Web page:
There is no doubt that the latter half of the 20th century has badly frayed American communities. The once marvelous, walkable villages, towns, and urban neighborhoods of our country, places that organically included the richer and the poorer, the younger and the older, places that were not dominated by the car - those places have gradually been replaced by housing subdivisions, strip shopping centers and business parks. Fine avenues have been replaced by arterial roads; dignified housing is replaced by mobile homes, open space replaced by pavement. It is not necessary here to rehearse the betrayal of promise - the literature of the New Urbanism has abundantly documented it.

The problem of suburban sprawl is not only an aesthetic one, and it is no longer even a social one. It is simply no longer a sustainable living pattern - not in coastal Mississippi or anywhere else. The scarcity of petroleum and consequent rise in its price is permanent. It will catalyze the restoration of communities to what they were historically - places that are walkable, mixed-use, mixed-income neighborhoods, towns and villages. It is certain that such places will sooner or later return, as all places must molt over time, adjusting to this reality. What is so extraordinarily hopeful for Mississippi is that the devastation of Katrina will allow the Gulf Coast to arrive at this future faster - before anywhere else in the United States. In Mississippi it will take less than one generation. A blessing in disguise, if ever there was one.

And we found yet another blessing: In addition to the emotional resilience of the people, there was an unusual clarity of vision from the leadership. Apparently, some Americans are still able to respond to crisis. Perhaps the lumbering bureaucracies of the Federal government are incapable of acting quickly, but the government in Jackson and the local leadership on the coast, together with the slew of representatives in attendance from national NGOs, were all hands-on, fast and confident. At no time did we encounter hesitation.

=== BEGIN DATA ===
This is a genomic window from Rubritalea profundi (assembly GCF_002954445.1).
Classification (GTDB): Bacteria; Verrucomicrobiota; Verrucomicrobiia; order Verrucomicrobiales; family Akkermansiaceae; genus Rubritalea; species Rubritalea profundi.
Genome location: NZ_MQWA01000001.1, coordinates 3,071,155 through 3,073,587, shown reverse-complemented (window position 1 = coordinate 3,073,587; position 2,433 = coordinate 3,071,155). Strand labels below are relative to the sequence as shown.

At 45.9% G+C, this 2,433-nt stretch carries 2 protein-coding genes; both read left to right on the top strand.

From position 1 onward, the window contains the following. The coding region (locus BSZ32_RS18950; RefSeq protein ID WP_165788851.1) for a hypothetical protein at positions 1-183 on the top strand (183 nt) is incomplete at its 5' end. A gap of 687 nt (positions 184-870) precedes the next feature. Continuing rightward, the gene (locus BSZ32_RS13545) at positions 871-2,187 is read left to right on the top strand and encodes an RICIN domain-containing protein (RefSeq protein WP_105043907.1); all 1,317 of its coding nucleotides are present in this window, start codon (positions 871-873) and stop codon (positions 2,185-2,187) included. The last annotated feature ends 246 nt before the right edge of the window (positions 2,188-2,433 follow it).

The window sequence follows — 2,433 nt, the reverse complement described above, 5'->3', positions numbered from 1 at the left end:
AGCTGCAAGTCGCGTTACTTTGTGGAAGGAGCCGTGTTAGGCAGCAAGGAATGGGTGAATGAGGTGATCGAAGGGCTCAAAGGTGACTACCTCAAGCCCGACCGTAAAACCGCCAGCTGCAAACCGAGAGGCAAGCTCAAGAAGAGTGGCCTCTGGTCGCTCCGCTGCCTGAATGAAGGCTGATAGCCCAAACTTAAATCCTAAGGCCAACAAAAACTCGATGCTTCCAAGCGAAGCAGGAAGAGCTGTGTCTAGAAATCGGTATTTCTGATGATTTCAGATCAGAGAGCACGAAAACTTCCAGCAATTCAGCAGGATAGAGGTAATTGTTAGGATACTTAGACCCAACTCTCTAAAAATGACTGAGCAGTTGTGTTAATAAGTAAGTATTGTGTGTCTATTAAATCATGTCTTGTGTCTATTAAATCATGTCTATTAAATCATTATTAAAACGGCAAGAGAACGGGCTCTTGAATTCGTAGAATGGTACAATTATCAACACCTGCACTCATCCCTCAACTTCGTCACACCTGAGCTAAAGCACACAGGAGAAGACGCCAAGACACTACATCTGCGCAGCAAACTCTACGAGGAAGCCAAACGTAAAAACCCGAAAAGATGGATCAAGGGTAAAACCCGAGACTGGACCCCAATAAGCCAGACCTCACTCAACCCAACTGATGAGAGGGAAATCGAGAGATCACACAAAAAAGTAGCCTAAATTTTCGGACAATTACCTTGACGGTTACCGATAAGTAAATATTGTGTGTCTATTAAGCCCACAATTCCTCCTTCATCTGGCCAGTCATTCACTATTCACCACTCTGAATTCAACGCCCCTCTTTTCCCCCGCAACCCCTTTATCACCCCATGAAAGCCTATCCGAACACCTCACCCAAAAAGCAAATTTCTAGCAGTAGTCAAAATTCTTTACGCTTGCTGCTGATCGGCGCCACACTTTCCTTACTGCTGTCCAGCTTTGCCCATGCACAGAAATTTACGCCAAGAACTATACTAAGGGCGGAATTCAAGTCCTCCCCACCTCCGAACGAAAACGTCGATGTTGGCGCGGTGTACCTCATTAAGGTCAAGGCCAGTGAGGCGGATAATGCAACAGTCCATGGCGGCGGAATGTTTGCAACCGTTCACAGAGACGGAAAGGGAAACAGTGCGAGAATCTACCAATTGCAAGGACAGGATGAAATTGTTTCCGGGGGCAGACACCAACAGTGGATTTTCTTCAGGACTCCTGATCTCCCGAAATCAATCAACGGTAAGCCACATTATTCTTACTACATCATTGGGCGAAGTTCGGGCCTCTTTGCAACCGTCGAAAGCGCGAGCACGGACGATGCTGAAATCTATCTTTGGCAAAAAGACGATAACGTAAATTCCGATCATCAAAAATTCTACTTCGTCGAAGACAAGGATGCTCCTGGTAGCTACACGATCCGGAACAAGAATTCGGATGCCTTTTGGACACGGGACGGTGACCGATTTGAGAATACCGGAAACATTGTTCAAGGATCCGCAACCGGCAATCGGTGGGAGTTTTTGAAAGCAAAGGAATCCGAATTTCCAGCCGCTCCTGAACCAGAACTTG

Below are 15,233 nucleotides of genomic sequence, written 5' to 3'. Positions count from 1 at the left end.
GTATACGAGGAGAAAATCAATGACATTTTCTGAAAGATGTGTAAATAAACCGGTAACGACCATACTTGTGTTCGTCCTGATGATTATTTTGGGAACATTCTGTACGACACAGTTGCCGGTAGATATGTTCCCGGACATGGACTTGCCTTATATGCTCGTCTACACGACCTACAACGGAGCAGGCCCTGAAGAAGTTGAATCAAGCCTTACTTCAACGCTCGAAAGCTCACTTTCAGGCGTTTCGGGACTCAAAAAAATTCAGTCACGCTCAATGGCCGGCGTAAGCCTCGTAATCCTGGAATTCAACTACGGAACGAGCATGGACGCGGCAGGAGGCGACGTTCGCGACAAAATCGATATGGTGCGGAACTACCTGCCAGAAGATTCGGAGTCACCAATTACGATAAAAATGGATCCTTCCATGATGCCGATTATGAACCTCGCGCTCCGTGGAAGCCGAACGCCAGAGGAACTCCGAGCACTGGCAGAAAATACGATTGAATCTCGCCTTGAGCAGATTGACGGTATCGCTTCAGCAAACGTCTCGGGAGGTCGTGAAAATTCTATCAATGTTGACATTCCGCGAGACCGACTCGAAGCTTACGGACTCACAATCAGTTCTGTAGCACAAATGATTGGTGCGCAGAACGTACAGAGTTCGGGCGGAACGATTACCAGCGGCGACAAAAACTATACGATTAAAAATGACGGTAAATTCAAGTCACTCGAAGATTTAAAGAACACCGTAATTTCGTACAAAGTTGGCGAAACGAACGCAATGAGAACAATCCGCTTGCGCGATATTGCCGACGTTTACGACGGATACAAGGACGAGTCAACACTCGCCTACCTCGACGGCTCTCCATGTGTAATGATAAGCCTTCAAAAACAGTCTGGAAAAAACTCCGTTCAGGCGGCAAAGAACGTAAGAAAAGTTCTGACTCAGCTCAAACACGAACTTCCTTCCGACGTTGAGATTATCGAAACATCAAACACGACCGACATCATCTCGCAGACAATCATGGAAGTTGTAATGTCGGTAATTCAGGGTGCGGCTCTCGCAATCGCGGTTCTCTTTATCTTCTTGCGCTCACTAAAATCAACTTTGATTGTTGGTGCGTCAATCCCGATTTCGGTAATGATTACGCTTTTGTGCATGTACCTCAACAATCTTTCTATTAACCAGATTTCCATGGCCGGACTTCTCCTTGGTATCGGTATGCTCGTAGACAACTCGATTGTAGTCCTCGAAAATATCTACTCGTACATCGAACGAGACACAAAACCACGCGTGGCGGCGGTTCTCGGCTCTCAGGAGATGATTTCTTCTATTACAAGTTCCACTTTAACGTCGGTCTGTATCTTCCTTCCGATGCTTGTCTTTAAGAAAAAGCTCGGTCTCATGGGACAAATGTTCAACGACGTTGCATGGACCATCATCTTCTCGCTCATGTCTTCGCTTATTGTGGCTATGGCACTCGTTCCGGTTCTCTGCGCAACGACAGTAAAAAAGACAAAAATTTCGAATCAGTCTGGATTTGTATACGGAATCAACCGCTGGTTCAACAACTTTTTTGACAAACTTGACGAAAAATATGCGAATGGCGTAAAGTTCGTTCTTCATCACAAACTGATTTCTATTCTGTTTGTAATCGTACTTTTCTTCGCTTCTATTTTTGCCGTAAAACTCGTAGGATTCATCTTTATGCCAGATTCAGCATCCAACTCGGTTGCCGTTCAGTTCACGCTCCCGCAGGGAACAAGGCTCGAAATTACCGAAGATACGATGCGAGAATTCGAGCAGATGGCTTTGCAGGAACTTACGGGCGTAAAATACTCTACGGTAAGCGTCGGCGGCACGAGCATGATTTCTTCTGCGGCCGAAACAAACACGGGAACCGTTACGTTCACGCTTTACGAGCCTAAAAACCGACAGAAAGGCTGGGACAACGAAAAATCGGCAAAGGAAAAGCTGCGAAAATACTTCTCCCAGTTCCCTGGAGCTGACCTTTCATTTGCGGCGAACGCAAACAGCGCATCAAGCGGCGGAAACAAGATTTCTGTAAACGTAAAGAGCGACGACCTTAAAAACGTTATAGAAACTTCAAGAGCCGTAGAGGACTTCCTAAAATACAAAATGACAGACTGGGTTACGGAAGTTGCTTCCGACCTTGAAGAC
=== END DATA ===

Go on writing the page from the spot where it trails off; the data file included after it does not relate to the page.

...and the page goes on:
With such leadership, if it can be sustained, this naturally beautiful 120-mile of coast will be so attractive that there is no question that it's currently dispersed population will return, and that the stream of retired boomers looking for sun and surf will continue to find their way to it. More important, though, is that talented and well-prepared young people will choose to settle on the Gulf Coast because it is a most pleasant and also a most promising place to live and work. Of course the climate and the sea are great amenities, but only with the kind of communities projected through these reports will this prospect be fulfilled. Don't dismiss this possibility: the city of Portland, Oregon achieved it. Despite it's cold, gray weather, Portland, as a result of planning similar to that proposed here, overcame it's marginal location and it's poverty such that it is now wealthy with the industries that thrive on talent and youth.

The future requires a quality of life that attracts people who have a choice of where to live and the companies that follow them. It is necessary that the Gulf Coast create jobs beyond the now-vulnerable fishing, the tourism with its low wages, and the very ambiguous benefits of a gambling industry. Spinning off from the research center at Kessler Air Force Base and the current military contractors, better jobs can be created. Guiding everything, could be the vision of a Mississippi which is to be - not the Mississippi that, however beloved, follows others but one that gradually takes the lead.